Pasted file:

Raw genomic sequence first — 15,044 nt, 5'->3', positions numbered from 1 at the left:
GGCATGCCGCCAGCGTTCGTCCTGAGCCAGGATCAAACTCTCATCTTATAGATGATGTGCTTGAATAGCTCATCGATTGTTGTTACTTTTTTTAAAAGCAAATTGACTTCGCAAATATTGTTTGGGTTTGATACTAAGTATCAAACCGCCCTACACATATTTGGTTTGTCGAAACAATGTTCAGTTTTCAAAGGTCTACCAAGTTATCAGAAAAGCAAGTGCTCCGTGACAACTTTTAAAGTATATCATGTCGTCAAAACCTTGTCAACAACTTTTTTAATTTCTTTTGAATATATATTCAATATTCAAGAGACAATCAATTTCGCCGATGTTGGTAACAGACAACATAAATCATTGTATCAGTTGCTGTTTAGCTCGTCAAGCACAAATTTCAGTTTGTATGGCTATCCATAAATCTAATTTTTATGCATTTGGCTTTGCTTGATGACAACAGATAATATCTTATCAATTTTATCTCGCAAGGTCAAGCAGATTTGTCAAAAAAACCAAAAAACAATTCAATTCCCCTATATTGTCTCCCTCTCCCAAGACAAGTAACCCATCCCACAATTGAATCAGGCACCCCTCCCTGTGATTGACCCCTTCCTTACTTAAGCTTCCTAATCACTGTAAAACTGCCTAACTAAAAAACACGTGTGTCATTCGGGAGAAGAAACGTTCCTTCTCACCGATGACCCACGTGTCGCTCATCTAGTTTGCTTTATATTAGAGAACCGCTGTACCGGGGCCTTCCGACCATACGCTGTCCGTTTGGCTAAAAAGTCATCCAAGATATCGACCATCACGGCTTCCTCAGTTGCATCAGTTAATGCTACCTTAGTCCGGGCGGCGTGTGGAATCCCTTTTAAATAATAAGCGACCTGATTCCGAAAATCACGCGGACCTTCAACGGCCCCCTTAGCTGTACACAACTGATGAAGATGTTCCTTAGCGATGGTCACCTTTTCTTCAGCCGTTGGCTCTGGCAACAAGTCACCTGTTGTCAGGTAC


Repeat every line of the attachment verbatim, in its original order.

Raw genomic sequence first — 15,044 nt, 5'->3', positions numbered from 1 at the left:
GGCATGCCGCCAGCGTTCGTCCTGAGCCAGGATCAAACTCTCATCTTATAGATGATGTGCTTGAATAGCTCATCGATTGTTGTTACTTTTTTTAAAAGCAAATTGACTTCGCAAATATTGTTTGGGTTTGATACTAAGTATCAAACCGCCCTACACATATTTGGTTTGTCGAAACAATGTTCAGTTTTCAAAGGTCTACCAAGTTATCAGAAAAGCAAGTGCTCCGTGACAACTTTTAAAGTATATCATGTCGTCAAAACCTTGTCAACAACTTTTTTAATTTCTTTTGAATATATATTCAATATTCAAGAGACAATCAATTTCGCCGATGTTGGTAACAGACAACATAAATCATTGTATCAGTTGCTGTTTAGCTCGTCAAGCACAAATTTCAGTTTGTATGGCTATCCATAAATCTAATTTTTATGCATTTGGCTTTGCTTGATGACAACAGATAATATCTTATCAATTTTATCTCGCAAGGTCAAGCAGATTTGTCAAAAAAACCAAAAAACAATTCAATTCCCCTATATTGTCTCCCTCTCCCAAGACAAGTAACCCATCCCACAATTGAATCAGGCACCCCTCCCTGTGATTGACCCCTTCCTTACTTAAGCTTCCTAATCACTGTAAAACTGCCTAACTAAAAAACACGTGTGTCATTCGGGAGAAGAAACGTTCCTTCTCACCGATGACCCACGTGTCGCTCATCTAGTTTGCTTTATATTAGAGAACCGCTGTACCGGGGCCTTCCGACCATACGCTGTCCGTTTGGCTAAAAAGTCATCCAAGATATCGACCATCACGGCTTCCTCAGTTGCATCAGTTAATGCTACCTTAGTCCGGGCGGCGTGTGGAATCCCTTTTAAATAATAAGCGACCTGATTCCGAAAATCACGCGGACCTTCAACGGCCCCCTTAGCTGTACACAACTGATGAAGATGTTCCTTAGCGATGGTCACCTTTTCTTCAGCCGTTGGCTCTGGCAACAAGTCACCTGTTGTCAGGTAC